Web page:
Your country and mine always rank low in equality. The leftist economists such as Thomas Piketty or Mariana Mazzucato think of Brazil and the US as the bad boys. They want our governments to fix it. The nasty rightist sneers: “Who cares? Inequality pays for my tennis club downtown in Rio, so that I can play under the lights.” Neither side is just or sensible or scientific. Economists have become obsessed with equality. But they do not think philosophically or economically, about what equality we should value ethically, or about what we can achieve prudently.
One kind of equality is of income. It makes sense in a little family. Everyone in your family should get about the same food and housing out of your income. The left then extrapolates family life to a nation of 213 million. But if the surgeon and the sweeper get the same outcome, there will be too many sweepers and not enough surgeons. In God’s eyes the two are of equal value. But to yield the Great Enrichment for the poorest that in fact has happened, 1800 to the present, human incentives matter. By paying more, the economy says, “More surgeons, please. More innovations like cell phones and Uber.”
Another kind of equality is of opportunity. Again, it would be nice. If everyone had Pelé’s gifts, football would be even better. If everyone had exactly the same genes, luck, height, beauty, parents, intelligence,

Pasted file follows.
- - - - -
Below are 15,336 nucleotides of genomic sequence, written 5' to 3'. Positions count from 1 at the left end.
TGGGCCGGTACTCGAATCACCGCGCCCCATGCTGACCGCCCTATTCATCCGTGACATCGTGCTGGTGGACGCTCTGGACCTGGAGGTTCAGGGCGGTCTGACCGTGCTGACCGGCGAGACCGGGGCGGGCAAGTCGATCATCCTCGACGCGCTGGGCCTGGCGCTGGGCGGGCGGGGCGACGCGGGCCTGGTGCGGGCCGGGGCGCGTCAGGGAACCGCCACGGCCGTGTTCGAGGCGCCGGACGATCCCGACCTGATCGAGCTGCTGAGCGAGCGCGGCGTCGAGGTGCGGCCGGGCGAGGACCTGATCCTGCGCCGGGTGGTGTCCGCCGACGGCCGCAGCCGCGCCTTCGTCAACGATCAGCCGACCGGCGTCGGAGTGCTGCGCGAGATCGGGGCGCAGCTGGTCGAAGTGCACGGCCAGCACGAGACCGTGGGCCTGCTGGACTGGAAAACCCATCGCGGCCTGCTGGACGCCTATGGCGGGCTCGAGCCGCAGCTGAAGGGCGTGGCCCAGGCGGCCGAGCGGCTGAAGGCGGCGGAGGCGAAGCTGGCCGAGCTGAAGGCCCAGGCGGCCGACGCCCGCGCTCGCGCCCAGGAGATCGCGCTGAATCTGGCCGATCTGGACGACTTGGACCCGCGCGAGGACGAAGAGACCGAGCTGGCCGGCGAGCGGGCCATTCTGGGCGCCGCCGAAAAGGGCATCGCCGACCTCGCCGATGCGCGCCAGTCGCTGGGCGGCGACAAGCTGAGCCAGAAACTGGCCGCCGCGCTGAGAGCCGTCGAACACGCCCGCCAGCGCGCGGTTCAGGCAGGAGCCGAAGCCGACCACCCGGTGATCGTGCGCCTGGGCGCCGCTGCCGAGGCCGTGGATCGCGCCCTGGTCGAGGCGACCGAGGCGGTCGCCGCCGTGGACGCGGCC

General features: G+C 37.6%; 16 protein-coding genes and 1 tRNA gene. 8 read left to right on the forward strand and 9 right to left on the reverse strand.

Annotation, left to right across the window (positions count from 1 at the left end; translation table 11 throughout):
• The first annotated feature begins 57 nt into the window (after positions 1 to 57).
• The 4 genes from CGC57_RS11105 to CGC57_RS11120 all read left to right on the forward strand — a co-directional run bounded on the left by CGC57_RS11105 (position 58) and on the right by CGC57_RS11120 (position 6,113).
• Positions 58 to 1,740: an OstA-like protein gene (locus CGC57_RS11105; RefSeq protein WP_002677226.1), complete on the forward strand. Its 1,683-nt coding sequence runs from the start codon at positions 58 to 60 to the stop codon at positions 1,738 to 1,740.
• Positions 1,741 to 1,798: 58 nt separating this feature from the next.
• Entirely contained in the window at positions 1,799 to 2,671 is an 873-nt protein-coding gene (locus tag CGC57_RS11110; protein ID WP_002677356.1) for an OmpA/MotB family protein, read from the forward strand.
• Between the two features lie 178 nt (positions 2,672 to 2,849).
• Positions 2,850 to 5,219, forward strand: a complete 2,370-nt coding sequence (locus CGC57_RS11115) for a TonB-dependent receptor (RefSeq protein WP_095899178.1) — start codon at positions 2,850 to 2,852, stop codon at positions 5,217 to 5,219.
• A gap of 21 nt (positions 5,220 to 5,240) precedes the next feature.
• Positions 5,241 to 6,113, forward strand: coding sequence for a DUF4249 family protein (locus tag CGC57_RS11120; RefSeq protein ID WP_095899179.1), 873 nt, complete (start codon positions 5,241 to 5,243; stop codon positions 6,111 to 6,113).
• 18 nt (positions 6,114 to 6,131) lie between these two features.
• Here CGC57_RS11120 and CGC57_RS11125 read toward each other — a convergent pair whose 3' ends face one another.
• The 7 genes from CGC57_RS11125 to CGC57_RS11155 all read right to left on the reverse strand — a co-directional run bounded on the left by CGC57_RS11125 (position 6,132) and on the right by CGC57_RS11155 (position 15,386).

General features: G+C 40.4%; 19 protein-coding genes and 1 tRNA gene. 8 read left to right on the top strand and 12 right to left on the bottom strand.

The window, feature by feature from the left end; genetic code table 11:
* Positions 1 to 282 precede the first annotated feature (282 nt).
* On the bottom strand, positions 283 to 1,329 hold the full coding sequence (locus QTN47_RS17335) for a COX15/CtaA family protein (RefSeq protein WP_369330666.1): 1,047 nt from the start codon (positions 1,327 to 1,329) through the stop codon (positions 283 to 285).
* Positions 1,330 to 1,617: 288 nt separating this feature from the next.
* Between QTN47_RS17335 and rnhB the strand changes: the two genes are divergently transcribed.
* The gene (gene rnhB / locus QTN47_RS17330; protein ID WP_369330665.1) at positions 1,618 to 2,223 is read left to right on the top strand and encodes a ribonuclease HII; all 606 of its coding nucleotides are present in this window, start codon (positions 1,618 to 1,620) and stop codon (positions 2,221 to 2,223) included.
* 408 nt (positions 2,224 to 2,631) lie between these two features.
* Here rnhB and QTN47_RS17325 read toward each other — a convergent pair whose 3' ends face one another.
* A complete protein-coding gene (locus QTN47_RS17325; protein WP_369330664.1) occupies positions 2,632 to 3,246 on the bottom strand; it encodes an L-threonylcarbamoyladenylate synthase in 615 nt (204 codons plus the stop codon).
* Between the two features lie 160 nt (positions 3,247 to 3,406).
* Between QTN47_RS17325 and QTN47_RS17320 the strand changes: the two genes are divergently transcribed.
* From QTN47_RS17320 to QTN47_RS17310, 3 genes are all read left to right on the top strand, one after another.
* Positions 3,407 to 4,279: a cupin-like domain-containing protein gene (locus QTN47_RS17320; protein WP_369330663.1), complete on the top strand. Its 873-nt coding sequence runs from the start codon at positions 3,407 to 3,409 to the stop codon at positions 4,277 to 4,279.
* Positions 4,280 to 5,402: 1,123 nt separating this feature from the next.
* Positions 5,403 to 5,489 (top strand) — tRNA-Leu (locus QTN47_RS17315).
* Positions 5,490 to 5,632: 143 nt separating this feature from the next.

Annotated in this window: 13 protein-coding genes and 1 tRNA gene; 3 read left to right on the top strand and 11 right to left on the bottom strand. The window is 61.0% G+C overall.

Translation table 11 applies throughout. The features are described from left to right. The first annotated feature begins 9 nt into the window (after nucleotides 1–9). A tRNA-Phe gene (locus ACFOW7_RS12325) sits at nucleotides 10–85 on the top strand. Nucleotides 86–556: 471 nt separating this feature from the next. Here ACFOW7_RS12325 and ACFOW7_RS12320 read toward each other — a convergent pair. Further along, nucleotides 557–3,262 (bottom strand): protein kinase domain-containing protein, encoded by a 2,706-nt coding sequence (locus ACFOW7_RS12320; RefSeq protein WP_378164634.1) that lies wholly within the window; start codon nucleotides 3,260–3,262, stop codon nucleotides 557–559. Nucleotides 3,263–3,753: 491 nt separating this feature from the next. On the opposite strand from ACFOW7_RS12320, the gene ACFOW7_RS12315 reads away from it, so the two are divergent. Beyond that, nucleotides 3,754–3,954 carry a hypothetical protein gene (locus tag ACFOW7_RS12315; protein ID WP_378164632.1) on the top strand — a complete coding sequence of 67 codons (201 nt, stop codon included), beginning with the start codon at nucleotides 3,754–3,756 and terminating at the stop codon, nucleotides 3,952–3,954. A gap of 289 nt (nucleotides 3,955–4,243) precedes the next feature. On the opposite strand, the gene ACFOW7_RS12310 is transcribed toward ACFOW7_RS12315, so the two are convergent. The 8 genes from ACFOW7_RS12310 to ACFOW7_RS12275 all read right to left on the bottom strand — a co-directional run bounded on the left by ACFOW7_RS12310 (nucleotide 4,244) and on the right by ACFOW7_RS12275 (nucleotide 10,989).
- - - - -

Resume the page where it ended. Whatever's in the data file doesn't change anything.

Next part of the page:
nationality, generation, then equality of opportunity would reign. Bunt no subsidies can come close to achieving it. Kurt Vonnegut, Jr. wrote a short story, “Harrison Bergeron,” imagining a future in which, say,
Pelé had to carry weights like a race horse, for exact equality of opportunity. Crazy. And it throws away the Great Enrichment. Financing of schools, yes. Weights on Pelé, no.
So don’t I care about equality? Yes, I do, passionately. We liberals since Adam Smith want equality of permission. Let Pelé invent his turn. Let women be airline pilots. Let Rocinha people own the land. Let everyone, as the sporting British say, “have a go.”
Equality of permission in fact yielded quite a lot of equality of income and of opportunity. Sure, have little of the other equalities by subsidy.
But mainly permission.
The piece was originally published in the Brazilian Newspaper Folha de S. Paulo and permisson from the author has been obtained to republish the piece on Bastiat Scrolls.